You will note that the mutation rate is an evolving feature of an organism. This yield observation such as what is now called Drake's rule (original paper). Drake's rule indicates that the genome-wide mutation rate is always at the order of 1 (there is quite a bit of variation but it is a good approximation).

I told him that DNA from male and female recombines and randomly mutates making a new "recipe" for the offspring (adding a new characteristic(s)). If the offspring is well suited for the environment, then it survives and passes on its characteristics to its offspring. If it does not have fitness for its environment, it dies. So, Natural Selection is were nature "selects" who survives and reproduces a lot.

Sounds quite right!

You pretty much nailed it. Mutation adds genetic variation and natural selection selects from the available genetic variation. Your wording is a little uncommon though :). For example, an individual, it is incorrect to say that an individual has fitness or not. Each individual has a fitness, that is some value that encompasses both its fertility and survival probability. In a simple model, fitness is simply the expected number of offspring.

Note also, that the majority of mutations that affect the fitness of the individuals are not so much dependent on the details of the environment. Many mutations are just bad wherever you are. Think about a mutation that would reduce the efficiency of energy production (ATP in mitochondria). Such a mutation will be deleterious regardless of whether the weather is hot or cold for example.


Introductory course to evolutionary biology

You probably want to have a look at an introductory course to evolutionary biology such as Understanding Evolution.

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    $\begingroup$ Wow :) 'Accidentally' :P $\endgroup$ – Dexter Nov 8 '15 at 5:38
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    $\begingroup$ @MakotoKato I am not going to be able to address all the unclear questions and bad claims that you are making in comments of my various answers on this website. As I already said, if you have a (well defined and concise) question, just open a new post and ask it. $\endgroup$ – Remi.b Dec 6 '15 at 9:54
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    $\begingroup$ No, it is not taboo! If you have further questions about why your questions have been closed, ask them on meta.biology.SE. $\endgroup$ – Remi.b Dec 6 '15 at 10:13
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    $\begingroup$ @Remi.b. Don't. I read the paper. It is bad science, whether or not it was published on Plos. In their methods, they mention that their strain is AmpR, but they then make no mention of using antibiotics. That is a recipe for contamination. They also do not check to see whether or not any of their strains were LacZ diploids with an F Plasmid. Their controls are bad, their analysis is bad, and their conclusions are based on incorrect assumptions. No one ever said that you cannot have revertants within a species, gene conversion is well documented, but they aren't reverting to an ancestor. $\endgroup$ – AMR Dec 7 '15 at 8:07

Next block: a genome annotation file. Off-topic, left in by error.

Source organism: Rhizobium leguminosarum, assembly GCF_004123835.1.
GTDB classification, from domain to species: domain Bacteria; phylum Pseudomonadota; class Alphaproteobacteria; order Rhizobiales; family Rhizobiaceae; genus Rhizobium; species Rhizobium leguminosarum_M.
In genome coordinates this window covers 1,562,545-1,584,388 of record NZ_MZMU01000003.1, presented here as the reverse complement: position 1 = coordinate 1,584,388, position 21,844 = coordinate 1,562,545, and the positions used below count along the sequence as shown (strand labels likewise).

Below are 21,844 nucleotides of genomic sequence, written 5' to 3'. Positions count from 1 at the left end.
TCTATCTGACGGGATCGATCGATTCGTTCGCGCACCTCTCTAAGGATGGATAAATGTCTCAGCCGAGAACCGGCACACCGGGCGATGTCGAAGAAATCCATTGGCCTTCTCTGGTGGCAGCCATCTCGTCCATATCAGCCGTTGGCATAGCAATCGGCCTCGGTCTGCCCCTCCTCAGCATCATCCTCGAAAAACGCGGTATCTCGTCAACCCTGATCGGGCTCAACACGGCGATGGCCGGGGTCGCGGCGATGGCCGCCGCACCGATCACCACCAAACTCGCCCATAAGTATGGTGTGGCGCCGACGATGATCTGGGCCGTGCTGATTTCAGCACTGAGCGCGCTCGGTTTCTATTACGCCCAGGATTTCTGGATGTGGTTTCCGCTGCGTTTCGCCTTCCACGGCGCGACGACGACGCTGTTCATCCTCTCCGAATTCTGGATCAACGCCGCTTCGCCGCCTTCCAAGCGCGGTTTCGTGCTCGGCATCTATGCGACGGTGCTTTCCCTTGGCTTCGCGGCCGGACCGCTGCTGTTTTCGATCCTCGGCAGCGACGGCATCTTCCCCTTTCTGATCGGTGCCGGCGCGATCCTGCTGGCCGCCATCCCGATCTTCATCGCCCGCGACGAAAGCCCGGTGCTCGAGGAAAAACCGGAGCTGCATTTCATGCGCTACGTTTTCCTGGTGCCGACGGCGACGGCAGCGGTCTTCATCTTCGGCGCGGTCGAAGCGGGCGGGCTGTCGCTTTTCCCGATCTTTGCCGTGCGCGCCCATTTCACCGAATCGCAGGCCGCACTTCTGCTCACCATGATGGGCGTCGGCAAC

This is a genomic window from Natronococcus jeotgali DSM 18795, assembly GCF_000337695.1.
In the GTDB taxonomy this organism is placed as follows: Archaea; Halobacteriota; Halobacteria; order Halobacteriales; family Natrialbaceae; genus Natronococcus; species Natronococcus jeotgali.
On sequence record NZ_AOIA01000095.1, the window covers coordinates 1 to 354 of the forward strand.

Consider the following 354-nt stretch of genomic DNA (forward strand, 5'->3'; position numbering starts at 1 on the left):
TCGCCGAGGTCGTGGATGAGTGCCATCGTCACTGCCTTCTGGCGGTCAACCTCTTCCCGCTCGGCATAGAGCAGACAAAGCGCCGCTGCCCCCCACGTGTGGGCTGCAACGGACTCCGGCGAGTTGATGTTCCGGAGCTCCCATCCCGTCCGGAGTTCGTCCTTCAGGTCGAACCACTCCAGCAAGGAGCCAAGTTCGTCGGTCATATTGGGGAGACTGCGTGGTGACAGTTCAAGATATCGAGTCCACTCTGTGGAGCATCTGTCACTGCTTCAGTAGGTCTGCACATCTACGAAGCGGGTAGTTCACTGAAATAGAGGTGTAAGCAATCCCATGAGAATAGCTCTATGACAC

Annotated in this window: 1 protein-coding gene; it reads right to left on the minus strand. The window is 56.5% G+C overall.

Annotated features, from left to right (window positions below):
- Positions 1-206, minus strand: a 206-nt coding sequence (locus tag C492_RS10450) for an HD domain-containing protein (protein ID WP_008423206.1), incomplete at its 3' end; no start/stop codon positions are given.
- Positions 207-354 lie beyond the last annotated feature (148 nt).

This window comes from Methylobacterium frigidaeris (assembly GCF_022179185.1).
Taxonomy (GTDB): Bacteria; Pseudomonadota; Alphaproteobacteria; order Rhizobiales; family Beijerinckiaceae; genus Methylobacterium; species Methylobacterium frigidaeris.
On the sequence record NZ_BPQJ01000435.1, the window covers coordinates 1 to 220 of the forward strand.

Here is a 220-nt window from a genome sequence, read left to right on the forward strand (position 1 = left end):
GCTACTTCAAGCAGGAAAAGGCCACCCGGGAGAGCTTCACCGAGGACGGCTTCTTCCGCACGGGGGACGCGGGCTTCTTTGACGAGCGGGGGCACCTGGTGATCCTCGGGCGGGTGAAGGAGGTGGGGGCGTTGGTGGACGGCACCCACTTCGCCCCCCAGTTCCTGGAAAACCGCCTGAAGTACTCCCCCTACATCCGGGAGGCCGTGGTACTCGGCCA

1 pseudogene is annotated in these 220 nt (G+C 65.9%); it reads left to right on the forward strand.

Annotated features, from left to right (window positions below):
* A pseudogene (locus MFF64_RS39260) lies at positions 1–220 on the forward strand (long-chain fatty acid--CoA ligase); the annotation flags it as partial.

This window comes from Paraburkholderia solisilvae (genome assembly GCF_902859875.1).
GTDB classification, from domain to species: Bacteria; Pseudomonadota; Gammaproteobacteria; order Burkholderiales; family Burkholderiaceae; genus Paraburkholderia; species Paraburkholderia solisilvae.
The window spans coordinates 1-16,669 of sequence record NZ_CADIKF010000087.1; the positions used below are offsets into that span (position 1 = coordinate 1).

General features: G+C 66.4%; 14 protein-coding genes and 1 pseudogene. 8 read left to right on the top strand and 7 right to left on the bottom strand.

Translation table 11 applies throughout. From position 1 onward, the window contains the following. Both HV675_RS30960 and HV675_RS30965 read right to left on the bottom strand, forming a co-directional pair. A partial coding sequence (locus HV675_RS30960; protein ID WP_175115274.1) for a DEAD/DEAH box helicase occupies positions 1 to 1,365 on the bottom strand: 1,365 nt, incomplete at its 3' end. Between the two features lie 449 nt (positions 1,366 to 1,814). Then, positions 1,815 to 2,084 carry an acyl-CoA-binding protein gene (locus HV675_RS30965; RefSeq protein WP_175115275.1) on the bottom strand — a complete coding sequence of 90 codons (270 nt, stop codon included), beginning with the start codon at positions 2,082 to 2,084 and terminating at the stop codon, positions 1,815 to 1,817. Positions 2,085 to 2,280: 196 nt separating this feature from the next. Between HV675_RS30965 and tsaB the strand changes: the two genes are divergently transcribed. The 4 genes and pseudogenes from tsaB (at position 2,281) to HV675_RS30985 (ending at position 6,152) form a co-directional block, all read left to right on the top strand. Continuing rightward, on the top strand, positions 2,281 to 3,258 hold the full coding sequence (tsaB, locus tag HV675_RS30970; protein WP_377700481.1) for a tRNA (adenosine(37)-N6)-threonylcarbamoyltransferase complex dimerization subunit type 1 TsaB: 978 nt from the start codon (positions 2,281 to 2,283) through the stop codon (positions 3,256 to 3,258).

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    $\begingroup$ @Remi.b I wasn't telling you to not read it, just that I didn't think that you should edit. The paper is troubling me, because it could be one of those papers that could be pure crap or could actually have something profound to say, but would require several read throughs and needs to be debated many times. I still am heavily leaning towards it being pure crap, but... I still maintain, however that MK is vandalizing posts, even if the paper has something interesting to say. $\endgroup$ – AMR Dec 8 '15 at 4:16
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Your description of Evolution seems more accurate than your friends. DNA cannot mutate with a particular goal in mind, mutations are random. Most mutations have no effect on an organism's survival, but some will be detrimental, and a few will helpful. Helpful mutations will improve an organisms odds of surviving and passing on its DNA, so those traits will eventually spread through a population.

However, if we wanted to talk about "goals" for evolution, then the goal of every piece of DNA is to be copied and passed on. (of course it cannot think about achieving that goal, it's just a chemical.) DNA mutations that make an organism more suited for a particular environment will be selected for, and those that are detrimental will be selected against. This competition between different copies of DNA eventually optimizes the species for that environment.

So at the molecular level, mutation is a totally random process, but if we zoom out to the ecosystem and population levels, then evolution "designs" a species to better survive in its environment. But this design is a result of random mutations and trial and error.

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Great answers have been given already. But one phenomenon that is mostly not explicitly mentioned that can and should be regarded a part of the process of Evolution is symbiosis.

symbiosis